From the Tree to the Table

Transitions are more important than we give them credit for.

Breakfast is the most important meal of the day.

See? That was weird to put those two sentences back to back. Transitions are important, and without them, we often wonder what happened in the space between where something maybe should have existed but didn’t. I can think of a couple of examples from Scripture that might help to illustrate this:

First, as you conclude the first book in the Bible, Genesis, and turn the page to begin the second, Exodus, you find that there are apparently 400 years that are unaccounted for in the biblical narrative. This is an easy example of wondering what happened in between because as Genesis ends, the people of Jacob’s family have been brought to Egypt almost with great fanfare and excitement. But as you begin Exodus, the excitement has subsided, and dread has taken its place. The same family has grown exponentially, but they are now enslaved by the Egyptians, doing manual labor with harsh treatment. What could have happened to lead to this very different situation? Unfortunately, written records from this time period are few and far between. We can infer, but do not have a lot of material to review and reference.

A second example comes in the transition from the last book of the Hebrew Bible, Malachi, to the first book of the New Testament, Matthew. Another 400 years has passed, but this time we do have at least multiple sources to study and learn from in the apocrypha, as well as external sources from other cultures that help to provide a framework for understanding what takes place during that time period. Nevertheless, we wonder what God’s purposes are during those 400 years. What stories of faithfulness took place in those generations? What could we have learned from examples of faithlessness so that we don’t repeat the same mistakes of the past?

These transitional moments in Scripture highlight our desire for closure, our desire to see the connections from what just took place to what is about to take place. 

Of course, transitions are important for much more than simply our reading of Scripture. Childhood experts will tell you that to create good transitions in a classroom or any environment when teaching or raising children is of the greatest benefit to those very children. Pilots will tell you that to create smooth transitions from takeoff to cruising to landing will make your passengers happy. Marketing and advertising professionals will tell you that to create a seamless transition from the programs into their product advertisements will help you to sell more of your product as opposed to a jarring and difficult transition. And on and on the list could go.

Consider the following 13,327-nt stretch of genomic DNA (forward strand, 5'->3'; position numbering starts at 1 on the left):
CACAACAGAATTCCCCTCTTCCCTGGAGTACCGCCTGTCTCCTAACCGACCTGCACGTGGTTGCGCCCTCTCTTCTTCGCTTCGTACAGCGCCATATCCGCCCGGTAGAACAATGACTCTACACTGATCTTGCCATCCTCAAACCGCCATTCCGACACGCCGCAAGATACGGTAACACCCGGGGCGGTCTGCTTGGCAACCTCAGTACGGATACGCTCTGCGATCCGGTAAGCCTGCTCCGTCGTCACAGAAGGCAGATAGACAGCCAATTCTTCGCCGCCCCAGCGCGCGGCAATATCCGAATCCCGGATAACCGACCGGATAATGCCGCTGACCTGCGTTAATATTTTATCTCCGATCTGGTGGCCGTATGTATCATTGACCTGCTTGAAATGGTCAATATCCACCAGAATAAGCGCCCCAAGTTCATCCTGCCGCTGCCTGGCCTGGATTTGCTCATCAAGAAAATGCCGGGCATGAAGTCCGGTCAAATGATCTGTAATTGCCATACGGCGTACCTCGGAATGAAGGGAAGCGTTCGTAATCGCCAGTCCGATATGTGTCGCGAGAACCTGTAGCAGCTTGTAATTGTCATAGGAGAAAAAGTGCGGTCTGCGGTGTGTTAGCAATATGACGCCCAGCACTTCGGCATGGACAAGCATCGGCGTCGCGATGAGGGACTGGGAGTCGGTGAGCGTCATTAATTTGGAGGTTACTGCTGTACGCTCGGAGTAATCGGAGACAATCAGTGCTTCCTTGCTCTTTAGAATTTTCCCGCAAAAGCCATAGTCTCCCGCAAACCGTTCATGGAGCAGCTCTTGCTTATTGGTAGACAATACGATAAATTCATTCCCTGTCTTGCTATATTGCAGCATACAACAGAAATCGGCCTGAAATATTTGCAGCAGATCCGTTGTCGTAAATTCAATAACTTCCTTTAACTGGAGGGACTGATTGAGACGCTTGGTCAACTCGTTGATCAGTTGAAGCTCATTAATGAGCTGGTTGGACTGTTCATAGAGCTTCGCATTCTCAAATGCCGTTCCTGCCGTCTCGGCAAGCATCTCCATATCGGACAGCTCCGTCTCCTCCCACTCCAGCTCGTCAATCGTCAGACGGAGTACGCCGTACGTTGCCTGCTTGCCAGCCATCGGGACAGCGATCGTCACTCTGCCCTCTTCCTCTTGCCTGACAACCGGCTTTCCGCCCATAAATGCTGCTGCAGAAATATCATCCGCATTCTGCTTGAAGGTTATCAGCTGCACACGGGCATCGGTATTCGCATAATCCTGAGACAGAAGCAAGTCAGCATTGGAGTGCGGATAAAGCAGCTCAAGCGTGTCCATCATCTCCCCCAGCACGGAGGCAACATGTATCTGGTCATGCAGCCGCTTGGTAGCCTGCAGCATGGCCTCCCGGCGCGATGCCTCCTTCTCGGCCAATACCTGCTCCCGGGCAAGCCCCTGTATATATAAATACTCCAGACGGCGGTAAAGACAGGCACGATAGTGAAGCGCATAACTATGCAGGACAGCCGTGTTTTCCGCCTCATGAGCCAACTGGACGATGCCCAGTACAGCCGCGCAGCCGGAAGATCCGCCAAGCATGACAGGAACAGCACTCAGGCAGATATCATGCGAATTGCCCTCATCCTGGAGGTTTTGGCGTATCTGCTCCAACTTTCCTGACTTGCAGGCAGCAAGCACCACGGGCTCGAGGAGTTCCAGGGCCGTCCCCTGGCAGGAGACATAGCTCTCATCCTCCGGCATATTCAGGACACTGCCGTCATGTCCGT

Transitions are more important than we give them credit for. 

There is a story in the Gospels that causes me to pause and to give serious thought and effort to this idea. Take a moment and read about Zacchaeus in the Gospel of Luke. Read Luke 19:1-10 here.

There is a moment between verse 5 and 6 where any number of things could have happened. The most ridiculous transition here could possibly have been Zacchaeus remaining in the tree and ignoring Jesus. It wouldn’t have been much of a transition at all, in fact. Another transition could have been that Zacchaeus came down from the tree, hosted Jesus at his home, but didn’t change his life at all in response. But that’s not what happens. The transition from the tree to the table takes place, but it goes beyond that too! Because Zacchaeus takes from his resources (which he has taken from his fellow neighbors and Jewish brothers and sisters as taxation) and gives back abundantly! 

For Zacchaeus, the transition from the tree to the table leads to another transition from tax collector to Jesus follower. It is a transition from faith to hope, too, just as our church is undergoing now. Zacchaues’ understanding of what it means to be faithful is completely reoriented around Jesus, and his life begins to change. But, the lives of the people around him begin to change too, because Zacchaeus gives half of his possessions to the poor, lifting them up in that moment. He gives four times as much back to those who he had cheated through his tax collections. 

Zacchaeus moves from faith to hope. The transition to follower of Jesus from tax collector costs him something, but he makes this change willingly and joyfully. It is my hope that we can learn from his story. That we might always seek to move closer and closer to the heart of God. That we might learn how to be people of faith who bring hope to those beloved creations of God who are in need and who have been overlooked by the way of the world. That we might become the people Jesus has called us to be.